Before I get into what it’s like being a black person traveling in Serbia, I should let you know that this post is actually part of a series on my blog called Being a Black Traveler in Eastern Europe and Slavic Europe by Country.
That is why this summary of my experience as a black traveler in Serbia is not so long. So check out the whole Eastern Europe post when you are done.
Disclaimer 1: I am a tall, thin, American girl who wears a lot of make-up and cute dresses. I am sure that being an “exotic” girl in the Slavic world contributes to my mostly positive experience, and a lot of my black female friends have had similar experiences. Although, being an “exotic” girl can often be exhausting and uncomfortable around immature people with little diverse life experiences, but for the most part, it is positive. So as you read my experiences, keep in mind that my gender and my nationality, I am sure, can sometimes play a part in how I am treated.
Disclaimer 2: Let me also say immediately, I have seen no racism in Eastern Europe towards myself or other black people I am friends with or simply know of–whether they’re light skinned, dark skinned, African expats or tourists, or black expats or tourists from Western countries.
Racism particularly is a learned behavior passed down from generations of families in western countries where there are generations of black citizens to practice racism, discrimination and segregation on. Eastern Europeans haven’t had centuries to develop these institutionalized and social habits. So while of course, yes, you may hear the odd story or two of one bad apple being racially inappropriate…. Compared to the thousands and thousands of horrendous incidences, crimes, police brutalities, corruption and horror stories coming from USA and Britain–Eastern Europe is as harmless as a fly. Please remember that.
Okay, so what is it like being a black girl traveling in Serbia?
Serbia, the country where I live. Yay. Obviously, I love Serbia. I think Serbians have a reverence and appreciation for black people and black history unlike any other country I have ever been to. So many Serbians love hip hop culture, r n’ b and The Wire… because, that is what being a black person is all about in a nutshell to foreigners. Haha. But it’s really cute how eager many Serbs are to talk about anything “blackish” with you.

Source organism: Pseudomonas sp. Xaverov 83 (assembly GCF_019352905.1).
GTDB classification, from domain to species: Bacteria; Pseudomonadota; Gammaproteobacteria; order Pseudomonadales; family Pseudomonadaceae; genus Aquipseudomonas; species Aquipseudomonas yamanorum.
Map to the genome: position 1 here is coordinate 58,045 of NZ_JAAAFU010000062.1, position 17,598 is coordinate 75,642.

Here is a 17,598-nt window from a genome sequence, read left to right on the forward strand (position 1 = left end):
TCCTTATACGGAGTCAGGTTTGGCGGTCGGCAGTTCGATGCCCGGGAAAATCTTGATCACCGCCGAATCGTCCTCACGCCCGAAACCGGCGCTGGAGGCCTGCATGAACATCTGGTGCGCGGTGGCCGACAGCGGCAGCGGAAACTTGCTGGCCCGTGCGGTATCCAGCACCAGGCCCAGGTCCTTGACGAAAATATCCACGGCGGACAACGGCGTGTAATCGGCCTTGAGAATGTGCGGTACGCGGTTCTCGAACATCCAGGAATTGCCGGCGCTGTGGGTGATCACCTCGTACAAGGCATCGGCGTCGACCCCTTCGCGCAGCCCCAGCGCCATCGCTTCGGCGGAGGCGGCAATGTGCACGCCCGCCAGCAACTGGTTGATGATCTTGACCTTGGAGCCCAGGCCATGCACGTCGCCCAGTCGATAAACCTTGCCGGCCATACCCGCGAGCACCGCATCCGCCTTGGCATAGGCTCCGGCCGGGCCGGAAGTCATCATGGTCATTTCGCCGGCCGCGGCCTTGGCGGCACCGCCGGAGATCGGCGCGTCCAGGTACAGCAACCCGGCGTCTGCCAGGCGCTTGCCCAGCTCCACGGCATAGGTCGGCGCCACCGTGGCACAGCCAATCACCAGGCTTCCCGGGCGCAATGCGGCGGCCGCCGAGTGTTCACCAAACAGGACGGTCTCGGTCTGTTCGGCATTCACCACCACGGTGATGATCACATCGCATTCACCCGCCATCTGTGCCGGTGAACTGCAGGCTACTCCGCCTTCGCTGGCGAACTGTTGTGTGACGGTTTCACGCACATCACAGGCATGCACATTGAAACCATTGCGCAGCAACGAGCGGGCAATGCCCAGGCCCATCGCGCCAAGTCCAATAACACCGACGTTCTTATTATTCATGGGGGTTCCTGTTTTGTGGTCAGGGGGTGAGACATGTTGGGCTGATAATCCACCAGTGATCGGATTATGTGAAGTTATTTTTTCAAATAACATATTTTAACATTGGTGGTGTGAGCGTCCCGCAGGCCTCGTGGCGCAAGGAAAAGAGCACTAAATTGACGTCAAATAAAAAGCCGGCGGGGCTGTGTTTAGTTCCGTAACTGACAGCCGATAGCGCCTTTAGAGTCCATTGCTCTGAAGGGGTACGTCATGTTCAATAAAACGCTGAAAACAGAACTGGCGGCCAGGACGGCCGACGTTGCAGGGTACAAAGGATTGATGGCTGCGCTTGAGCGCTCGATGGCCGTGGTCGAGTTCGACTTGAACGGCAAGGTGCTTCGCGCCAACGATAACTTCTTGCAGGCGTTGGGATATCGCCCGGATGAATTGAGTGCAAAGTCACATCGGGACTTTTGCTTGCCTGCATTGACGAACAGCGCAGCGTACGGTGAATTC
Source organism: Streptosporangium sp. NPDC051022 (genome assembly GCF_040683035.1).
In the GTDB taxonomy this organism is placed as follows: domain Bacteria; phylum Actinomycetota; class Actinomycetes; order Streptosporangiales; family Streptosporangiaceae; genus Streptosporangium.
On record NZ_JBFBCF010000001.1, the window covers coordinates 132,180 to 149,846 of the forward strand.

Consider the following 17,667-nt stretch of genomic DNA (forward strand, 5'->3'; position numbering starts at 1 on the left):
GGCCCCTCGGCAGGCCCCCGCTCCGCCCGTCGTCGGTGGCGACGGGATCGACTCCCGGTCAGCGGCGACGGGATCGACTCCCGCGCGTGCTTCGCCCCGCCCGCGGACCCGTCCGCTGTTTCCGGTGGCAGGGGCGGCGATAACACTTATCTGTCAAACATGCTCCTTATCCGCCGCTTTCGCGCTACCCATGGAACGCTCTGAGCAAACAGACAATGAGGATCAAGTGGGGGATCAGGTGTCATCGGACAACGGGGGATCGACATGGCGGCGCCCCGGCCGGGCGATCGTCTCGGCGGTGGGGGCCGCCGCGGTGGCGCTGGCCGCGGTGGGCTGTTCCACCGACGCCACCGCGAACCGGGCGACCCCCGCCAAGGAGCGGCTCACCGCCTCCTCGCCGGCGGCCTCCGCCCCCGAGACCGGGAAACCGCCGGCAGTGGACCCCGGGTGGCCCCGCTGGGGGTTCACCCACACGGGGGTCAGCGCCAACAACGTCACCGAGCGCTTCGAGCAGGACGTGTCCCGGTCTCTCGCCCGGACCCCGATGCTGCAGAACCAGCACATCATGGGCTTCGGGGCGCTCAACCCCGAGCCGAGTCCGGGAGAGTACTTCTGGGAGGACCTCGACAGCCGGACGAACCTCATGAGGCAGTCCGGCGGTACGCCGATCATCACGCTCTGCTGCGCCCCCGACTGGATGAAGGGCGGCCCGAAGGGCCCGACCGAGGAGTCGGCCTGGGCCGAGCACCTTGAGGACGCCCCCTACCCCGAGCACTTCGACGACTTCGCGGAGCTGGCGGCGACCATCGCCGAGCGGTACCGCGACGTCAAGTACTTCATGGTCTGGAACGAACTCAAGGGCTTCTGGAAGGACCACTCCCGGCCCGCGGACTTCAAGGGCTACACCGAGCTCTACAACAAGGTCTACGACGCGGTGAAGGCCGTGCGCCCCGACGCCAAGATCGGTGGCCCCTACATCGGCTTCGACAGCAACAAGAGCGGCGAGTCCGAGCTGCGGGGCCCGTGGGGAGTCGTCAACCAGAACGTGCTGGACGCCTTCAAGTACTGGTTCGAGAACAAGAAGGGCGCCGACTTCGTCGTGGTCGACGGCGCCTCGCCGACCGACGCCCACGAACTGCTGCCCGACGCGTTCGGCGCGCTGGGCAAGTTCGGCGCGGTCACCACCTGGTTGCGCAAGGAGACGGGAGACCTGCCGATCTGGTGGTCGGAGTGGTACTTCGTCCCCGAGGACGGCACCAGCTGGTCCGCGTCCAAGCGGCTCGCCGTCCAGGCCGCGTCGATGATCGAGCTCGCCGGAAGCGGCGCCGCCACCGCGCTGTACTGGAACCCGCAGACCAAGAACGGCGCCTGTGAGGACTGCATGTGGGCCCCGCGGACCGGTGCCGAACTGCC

Throughout my life, I have been made fun of for not being “black enough.” In Serbia, I always feel reminded that I am supposedly not “black enough” because these people really love their 90s black culture-isms, and a lot of them honestly know more than I do. I am not a fan of rap personally, but I have met so many Serbians who know so much about history of rap music and its origins and they care so much about black history.
In Serbia, many people, men and women, kindly approach me to ask me why I am in Serbia, so you can expect that a lot.
And as usual, I receive a lot of stares in every town I travel to. In the capital Belgrade, staring can sometimes feel less present compared to the smaller towns because it is a pretty urban city, and you will occasionally see black people that are students or travelers. But I would still say I get stared at quite a lot in Belgrade.
Click here to go back to my series on being a black traveler in Eastern Europe and slavic countries.
Are you a black woman interested in living in an Eastern European country, or any foreign country really, but worried about logistics such as getting your hair done, finding your favorite make-up products, culturally awkward dating, etc.? Check out my Black Girl Traveler Survival Guide
if you are interested to know how I work around living in a country that doesn’t have all the comforts of home for black women.